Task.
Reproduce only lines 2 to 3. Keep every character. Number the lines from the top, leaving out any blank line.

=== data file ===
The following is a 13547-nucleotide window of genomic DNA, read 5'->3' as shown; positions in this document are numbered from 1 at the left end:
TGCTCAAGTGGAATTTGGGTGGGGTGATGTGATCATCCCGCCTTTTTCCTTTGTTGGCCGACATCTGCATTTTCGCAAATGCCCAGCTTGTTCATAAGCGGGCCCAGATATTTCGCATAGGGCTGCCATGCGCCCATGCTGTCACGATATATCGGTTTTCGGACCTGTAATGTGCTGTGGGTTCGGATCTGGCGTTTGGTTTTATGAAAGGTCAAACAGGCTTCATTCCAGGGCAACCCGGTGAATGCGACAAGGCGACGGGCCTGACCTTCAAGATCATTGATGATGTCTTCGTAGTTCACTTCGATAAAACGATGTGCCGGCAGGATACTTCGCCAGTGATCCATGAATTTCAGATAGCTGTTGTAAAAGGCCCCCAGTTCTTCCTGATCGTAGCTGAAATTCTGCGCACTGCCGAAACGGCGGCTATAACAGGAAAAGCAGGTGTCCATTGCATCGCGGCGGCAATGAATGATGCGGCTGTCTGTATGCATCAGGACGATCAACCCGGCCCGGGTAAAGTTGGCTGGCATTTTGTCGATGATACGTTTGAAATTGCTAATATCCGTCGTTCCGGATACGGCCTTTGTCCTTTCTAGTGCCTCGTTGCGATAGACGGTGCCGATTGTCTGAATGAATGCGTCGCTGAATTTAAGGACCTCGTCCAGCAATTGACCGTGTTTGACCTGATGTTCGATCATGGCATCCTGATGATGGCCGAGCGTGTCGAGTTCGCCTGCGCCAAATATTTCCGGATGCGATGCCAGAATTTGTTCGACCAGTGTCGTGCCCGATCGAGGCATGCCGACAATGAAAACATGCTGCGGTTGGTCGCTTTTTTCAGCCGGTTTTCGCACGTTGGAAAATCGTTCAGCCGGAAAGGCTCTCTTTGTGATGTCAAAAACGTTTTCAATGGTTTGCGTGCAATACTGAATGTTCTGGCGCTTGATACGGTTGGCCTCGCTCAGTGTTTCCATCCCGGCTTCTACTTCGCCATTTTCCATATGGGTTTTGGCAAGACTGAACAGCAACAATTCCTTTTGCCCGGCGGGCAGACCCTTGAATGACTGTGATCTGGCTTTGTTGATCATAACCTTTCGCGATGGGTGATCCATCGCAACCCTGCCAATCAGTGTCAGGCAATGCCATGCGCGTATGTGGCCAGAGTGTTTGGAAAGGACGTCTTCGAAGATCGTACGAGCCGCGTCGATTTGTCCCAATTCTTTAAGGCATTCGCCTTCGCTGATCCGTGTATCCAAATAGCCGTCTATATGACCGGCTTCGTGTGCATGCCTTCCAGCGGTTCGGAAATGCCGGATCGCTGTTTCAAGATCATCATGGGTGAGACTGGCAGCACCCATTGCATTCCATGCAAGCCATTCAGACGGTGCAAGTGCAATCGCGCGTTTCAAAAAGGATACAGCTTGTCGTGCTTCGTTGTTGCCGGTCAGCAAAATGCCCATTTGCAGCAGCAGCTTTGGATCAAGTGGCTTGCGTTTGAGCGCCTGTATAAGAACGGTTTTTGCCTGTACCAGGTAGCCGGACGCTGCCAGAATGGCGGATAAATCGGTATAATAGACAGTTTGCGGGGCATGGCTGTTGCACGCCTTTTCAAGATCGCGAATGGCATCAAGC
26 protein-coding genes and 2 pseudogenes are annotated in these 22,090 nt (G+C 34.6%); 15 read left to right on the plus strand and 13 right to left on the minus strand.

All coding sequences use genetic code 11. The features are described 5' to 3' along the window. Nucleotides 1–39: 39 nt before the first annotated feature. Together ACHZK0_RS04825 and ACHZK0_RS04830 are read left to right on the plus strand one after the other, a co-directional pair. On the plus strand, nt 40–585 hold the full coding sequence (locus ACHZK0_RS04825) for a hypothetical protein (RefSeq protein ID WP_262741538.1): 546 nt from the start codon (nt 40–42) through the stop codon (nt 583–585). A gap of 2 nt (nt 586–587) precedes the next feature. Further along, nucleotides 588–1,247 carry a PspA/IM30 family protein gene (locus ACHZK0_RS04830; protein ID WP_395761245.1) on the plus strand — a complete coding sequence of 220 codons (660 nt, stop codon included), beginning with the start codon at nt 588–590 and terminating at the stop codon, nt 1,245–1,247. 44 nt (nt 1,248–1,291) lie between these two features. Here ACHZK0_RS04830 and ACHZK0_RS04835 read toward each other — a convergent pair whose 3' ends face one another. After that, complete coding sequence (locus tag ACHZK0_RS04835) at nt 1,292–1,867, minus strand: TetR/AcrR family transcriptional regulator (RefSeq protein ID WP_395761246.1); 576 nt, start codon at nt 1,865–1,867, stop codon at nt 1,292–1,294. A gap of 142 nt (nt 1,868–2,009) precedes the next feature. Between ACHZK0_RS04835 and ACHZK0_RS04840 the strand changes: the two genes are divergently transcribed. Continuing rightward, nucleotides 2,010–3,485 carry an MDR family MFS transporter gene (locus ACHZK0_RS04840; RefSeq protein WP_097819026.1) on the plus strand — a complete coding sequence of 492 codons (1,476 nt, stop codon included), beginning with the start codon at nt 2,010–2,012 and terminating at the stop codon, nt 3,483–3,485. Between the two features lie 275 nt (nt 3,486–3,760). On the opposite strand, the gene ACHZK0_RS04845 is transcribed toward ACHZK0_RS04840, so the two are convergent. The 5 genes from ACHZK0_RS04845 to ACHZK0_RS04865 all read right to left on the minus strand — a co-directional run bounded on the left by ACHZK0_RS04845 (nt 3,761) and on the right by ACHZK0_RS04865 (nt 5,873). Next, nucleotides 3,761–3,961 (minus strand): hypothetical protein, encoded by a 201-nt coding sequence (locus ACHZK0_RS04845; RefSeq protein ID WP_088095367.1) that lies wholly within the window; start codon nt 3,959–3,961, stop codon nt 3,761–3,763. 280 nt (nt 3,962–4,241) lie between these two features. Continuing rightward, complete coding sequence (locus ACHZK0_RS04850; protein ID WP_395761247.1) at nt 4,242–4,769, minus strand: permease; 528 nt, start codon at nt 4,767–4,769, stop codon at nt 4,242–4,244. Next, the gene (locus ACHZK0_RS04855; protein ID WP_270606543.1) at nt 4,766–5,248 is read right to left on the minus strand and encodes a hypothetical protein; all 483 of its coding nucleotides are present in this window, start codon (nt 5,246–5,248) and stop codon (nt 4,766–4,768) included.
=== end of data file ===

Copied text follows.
TGCTCAAGTGGAATTTGGGTGGGGTGATGTGATCATCCCGCCTTTTTCCTTTGTTGGCCGACATCTGCATTTTCGCAAATGCCCAGCTTGTTCATAAGCGGGCCCAGATATTTCGCATAGGGCTGCCATGCGCCCATGCTGTCACGATATATCGGTTTTCGGACCTGTAATGTGCTGTGGGTTCGGATCTGGCGTTTGGTTTTATGAAAGGTCAAACAGGCTTCATTCCAGGGCAACCCGGTGAATGCGACAAGGCGACGGGCCTGACCTTCAAGATCATTGATGATGTCTTCGTAGTTCACTTCGATAAAACGATGTGCCGGCAGGATACTTCGCCAGTGATCCATGAATTTCAGATAGCTGTTGTAAAAGGCCCCCAGTTCTTCCTGATCGTAGCTGAAATTCTGCGCACTGCCGAAACGGCGGCTATAACAGGAAAAGCAGGTGTCCATTGCATCGCGGCGGCAATGAATGATGCGGCTGTCTGTATGCATCAGGACGATCAACCCGGCCCGGGTAAAGTTGGCTGGCATTTTGTCGATGATACGTTTGAAATTGCTAATATCCGTCGTTCCGGATACGGCCTTTGTCCTTTCTAGTGCCTCGTTGCGATAGACGGTGCCGATTGTCTGAATGAATGCGTCGCTGAATTTAAGGACCTCGTCCAGCAATTGACCGTGTTTGACCTGATGTTCGATCATGGCATCCTGATGATGGCCGAGCGTGTCGAGTTCGCCTGCGCCAAATATTTCCGGATGCGATGCCAGAATTTGTTCGACCAGTGTCGTGCCCGATCGAGGCATGCCGACAATGAAAACATGCTGCGGTTGGTCGCTTTTTTCAGCCGGTTTTCGCACGTTGGAAAATCGTTCAGCCGGAAAGGCTCTCTTTGTGATGTCAAAAACGTTTTCAATGGTTTGCGTGCAATACTGAATGTTCTGGCGCTTGATACGGTTGGCCTCGCTCAGTGTTTCCATCCCGGCTTCTACTTCGCCATTTTCCATATGGGTTTTGGCAAGACTGAACAGCAACAATTCCTTTTGCCCGGCGGGCAGACCCTTGAATGACTGTGATCTGGCTTTGTTGATCATAACCTTTCGCGATGGGTGATCCATCGCAACCCTGCCAATCAGTGTCAGGCAATGCCATGCGCGTATGTGGCCAGAGTGTTTGGAAAGGACGTCTTCGAAGATCGTACGAGCCGCGTCGATTTGTCCCAATTCTTTAAGGCATTCGCCTTCGCTGATCCGTGTATCCAAATAGCCGTCTATATGACCGGCTTCGTGTGCATGCCTTCCAGCGGTTCGGAAATGCCGGATCGCTGTTTCAAGATCATCATGGGTGAGACTGGCAGCACCCATTGCATTCCATGCAAGCCATTCAGACGGTGCAAGTGCAATCGCGCGTTTCAAAAAGGATACAGCTTGTCGTGCTTCGTTGTTGCCGGTCAGCAAAATGCCCATTTGCAGCAGCAGCTTTGGATCAAGTGGCTTGCGTTTGAGCGCCTGTATAAGAACGGTTTTTGCCTGTACCAGGTAGCCGGACGCTGCCAGAATGGCGGATAAATCGGTATAATAGACAGTTTGCGGGGCATGGCTGTTGCACGCCTTTTCAAGATCGCGAATGGCATCAAGC
26 protein-coding genes and 2 pseudogenes are annotated in these 22,090 nt (G+C 34.6%); 15 read left to right on the plus strand and 13 right to left on the minus strand.